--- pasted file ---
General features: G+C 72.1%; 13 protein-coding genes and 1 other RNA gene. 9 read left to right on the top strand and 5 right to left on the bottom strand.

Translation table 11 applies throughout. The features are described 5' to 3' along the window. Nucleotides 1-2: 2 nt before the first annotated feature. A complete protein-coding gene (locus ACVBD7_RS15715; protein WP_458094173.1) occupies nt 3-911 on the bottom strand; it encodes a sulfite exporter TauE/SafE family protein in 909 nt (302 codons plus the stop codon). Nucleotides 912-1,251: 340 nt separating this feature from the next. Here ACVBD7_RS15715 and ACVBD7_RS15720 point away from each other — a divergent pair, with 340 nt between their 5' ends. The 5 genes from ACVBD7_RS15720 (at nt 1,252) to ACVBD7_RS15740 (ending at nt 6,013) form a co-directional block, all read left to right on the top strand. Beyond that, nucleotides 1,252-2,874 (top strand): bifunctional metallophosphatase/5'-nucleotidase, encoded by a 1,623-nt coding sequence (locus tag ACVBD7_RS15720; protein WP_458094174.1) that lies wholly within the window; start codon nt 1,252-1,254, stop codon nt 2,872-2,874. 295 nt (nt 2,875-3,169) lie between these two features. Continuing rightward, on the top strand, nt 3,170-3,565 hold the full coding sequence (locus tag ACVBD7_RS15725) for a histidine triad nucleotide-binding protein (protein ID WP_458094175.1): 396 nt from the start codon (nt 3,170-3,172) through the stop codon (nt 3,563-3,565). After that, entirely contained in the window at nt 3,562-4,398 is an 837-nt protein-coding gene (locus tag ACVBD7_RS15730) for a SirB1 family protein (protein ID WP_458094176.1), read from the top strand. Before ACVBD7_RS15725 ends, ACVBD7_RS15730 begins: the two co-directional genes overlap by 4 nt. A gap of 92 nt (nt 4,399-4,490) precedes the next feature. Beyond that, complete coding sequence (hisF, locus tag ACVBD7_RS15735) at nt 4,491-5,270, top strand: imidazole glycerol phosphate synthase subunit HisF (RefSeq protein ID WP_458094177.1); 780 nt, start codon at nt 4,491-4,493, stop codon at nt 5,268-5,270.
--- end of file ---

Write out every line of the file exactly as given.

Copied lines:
General features: G+C 72.1%; 13 protein-coding genes and 1 other RNA gene. 9 read left to right on the top strand and 5 right to left on the bottom strand.

Translation table 11 applies throughout. The features are described 5' to 3' along the window. Nucleotides 1-2: 2 nt before the first annotated feature. A complete protein-coding gene (locus ACVBD7_RS15715; protein WP_458094173.1) occupies nt 3-911 on the bottom strand; it encodes a sulfite exporter TauE/SafE family protein in 909 nt (302 codons plus the stop codon). Nucleotides 912-1,251: 340 nt separating this feature from the next. Here ACVBD7_RS15715 and ACVBD7_RS15720 point away from each other — a divergent pair, with 340 nt between their 5' ends. The 5 genes from ACVBD7_RS15720 (at nt 1,252) to ACVBD7_RS15740 (ending at nt 6,013) form a co-directional block, all read left to right on the top strand. Beyond that, nucleotides 1,252-2,874 (top strand): bifunctional metallophosphatase/5'-nucleotidase, encoded by a 1,623-nt coding sequence (locus tag ACVBD7_RS15720; protein WP_458094174.1) that lies wholly within the window; start codon nt 1,252-1,254, stop codon nt 2,872-2,874. 295 nt (nt 2,875-3,169) lie between these two features. Continuing rightward, on the top strand, nt 3,170-3,565 hold the full coding sequence (locus tag ACVBD7_RS15725) for a histidine triad nucleotide-binding protein (protein ID WP_458094175.1): 396 nt from the start codon (nt 3,170-3,172) through the stop codon (nt 3,563-3,565). After that, entirely contained in the window at nt 3,562-4,398 is an 837-nt protein-coding gene (locus tag ACVBD7_RS15730) for a SirB1 family protein (protein ID WP_458094176.1), read from the top strand. Before ACVBD7_RS15725 ends, ACVBD7_RS15730 begins: the two co-directional genes overlap by 4 nt. A gap of 92 nt (nt 4,399-4,490) precedes the next feature. Beyond that, complete coding sequence (hisF, locus tag ACVBD7_RS15735) at nt 4,491-5,270, top strand: imidazole glycerol phosphate synthase subunit HisF (RefSeq protein ID WP_458094177.1); 780 nt, start codon at nt 4,491-4,493, stop codon at nt 5,268-5,270.